Product Info
Additional Info
  • Cube Environment Mapping

    Imagine nature without reflections—not in water, in metal, or other shiny surfaces. Those small details can make or break a computer-rendered 3D scene.

  • Graphics Processing Unit (GPU)

    A high-performance 3D processor that integrates the entire 3D pipeline (transformation, lighting, setup, and rendering). A GPU offloads all 3D calculations from the CPU, freeing the CPU for other functions such as physics and artificial intelligence.

Relevant Links
  • Transform & Lighting (T&L)

    Two separate engines on the GPU that provide for a powerful, balanced PC platform and enable extremely high polygon count scenes. Transform performance determines how complex objects can be and how many can appear in a scene without sacrificing frame rate. Lighting techniques add to a scene's realism by changing the appearance of objects based on light sources.

GeForce 256

 The World's First GPU

August 31, 1999 marked the introduction of the graphics processing unit (GPU) for the PC industry—the NVIDIA GeForce 256. The technical definition of a GPU is "a single-chip processor with integrated transform, lighting, triangle setup/clipping, and rendering engines that is capable of processing a minimum of 10 million polygons per second."

With transform, lighting, setup, and rendering on a single GPU, the GeForce 256 delivers 15M polygons/second and 480M pixels/second of performance. Truly revolutionary, its unique 256-bit rendering engine enabled an order of magnitude increase in visual complexity, and helped to set the stage for the future of realism in graphics.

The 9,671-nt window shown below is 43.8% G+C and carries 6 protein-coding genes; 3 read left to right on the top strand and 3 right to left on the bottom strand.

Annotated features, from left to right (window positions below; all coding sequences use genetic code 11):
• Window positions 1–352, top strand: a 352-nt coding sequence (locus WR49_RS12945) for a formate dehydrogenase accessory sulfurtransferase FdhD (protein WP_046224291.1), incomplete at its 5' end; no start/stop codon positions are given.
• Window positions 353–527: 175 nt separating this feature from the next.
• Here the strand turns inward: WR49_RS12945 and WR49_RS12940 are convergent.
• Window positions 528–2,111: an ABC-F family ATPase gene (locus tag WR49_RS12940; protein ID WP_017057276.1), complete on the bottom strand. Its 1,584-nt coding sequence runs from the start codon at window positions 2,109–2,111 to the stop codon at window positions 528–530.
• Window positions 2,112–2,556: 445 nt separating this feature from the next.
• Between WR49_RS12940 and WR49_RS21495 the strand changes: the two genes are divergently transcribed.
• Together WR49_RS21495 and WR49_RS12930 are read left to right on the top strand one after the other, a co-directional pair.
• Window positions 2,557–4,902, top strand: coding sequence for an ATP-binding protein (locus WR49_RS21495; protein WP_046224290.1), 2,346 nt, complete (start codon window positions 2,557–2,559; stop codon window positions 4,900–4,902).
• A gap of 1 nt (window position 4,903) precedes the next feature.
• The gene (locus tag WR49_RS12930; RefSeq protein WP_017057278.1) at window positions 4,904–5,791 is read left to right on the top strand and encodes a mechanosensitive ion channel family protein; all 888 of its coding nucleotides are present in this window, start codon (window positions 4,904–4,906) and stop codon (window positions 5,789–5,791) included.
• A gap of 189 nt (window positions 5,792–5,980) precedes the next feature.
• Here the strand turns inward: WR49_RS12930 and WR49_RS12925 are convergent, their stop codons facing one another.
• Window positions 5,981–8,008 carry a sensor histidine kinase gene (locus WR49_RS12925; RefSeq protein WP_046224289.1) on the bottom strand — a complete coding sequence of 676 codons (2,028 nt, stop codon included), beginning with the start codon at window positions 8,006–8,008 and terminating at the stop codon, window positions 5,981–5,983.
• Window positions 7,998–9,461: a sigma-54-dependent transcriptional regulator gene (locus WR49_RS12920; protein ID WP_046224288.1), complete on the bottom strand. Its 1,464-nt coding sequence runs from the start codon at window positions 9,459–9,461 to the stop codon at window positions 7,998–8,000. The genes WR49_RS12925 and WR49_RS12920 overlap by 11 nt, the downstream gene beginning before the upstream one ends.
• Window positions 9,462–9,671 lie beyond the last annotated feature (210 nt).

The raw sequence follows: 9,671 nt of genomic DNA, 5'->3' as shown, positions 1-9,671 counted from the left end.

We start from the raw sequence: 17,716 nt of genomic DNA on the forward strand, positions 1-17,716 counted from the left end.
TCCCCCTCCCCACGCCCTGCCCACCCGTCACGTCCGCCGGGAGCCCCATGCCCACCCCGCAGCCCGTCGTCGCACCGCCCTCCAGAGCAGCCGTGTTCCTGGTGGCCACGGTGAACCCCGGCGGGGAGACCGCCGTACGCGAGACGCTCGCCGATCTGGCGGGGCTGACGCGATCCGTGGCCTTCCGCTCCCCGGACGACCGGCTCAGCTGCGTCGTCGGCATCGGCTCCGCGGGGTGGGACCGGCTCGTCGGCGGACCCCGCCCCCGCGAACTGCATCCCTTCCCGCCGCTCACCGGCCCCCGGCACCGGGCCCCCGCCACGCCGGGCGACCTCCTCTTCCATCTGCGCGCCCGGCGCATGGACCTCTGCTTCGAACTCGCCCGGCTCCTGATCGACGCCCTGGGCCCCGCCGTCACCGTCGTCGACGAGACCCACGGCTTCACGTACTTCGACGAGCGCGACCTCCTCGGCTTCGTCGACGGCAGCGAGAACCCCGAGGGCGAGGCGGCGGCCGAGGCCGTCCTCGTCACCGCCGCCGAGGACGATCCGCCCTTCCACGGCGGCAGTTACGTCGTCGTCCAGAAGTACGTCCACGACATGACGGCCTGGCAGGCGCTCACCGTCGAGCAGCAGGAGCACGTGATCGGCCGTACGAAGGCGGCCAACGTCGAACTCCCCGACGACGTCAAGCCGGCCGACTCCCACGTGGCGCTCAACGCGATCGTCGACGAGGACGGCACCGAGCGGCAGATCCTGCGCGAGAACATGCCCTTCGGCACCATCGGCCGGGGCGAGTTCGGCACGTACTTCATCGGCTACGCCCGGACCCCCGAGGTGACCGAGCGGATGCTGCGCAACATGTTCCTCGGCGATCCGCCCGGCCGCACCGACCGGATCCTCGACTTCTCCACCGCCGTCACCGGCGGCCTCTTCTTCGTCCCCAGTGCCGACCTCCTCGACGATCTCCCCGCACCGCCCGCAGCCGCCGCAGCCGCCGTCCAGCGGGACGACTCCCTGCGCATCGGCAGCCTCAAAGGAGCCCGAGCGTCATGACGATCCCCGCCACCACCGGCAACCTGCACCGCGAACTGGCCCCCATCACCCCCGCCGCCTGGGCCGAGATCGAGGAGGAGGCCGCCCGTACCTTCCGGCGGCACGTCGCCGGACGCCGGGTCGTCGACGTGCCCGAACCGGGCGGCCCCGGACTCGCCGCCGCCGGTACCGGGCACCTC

Graphics Core:
Memory Interface:
Triangles per Second:
Pixels Per Second:

15 Million
480 Million
Up to 128MB

Key Features

Graphics Processing Unit (GPU)
The GPU represents a significant breakthrough in realism. It literally transforms the way you interact with your PC. It accomplishes this by completely offloading all graphics acceleration from the CPU.
Transform and Lighting (T&L)
Transform and Lighting (T&L) are two very mathematically intense processes. Combined, T&L radically enhance photo-realism to create worlds that come alive on your screen. NVIDIA GPUs use separate T&L engines so that each can run at maximum efficiency.
Cube Environment Mapping
Cube environment mapping is a technique that enables developers to produce stunning real-time accurate reflections and specular lighting effects so you can immerse yourself in rich 3D scenes.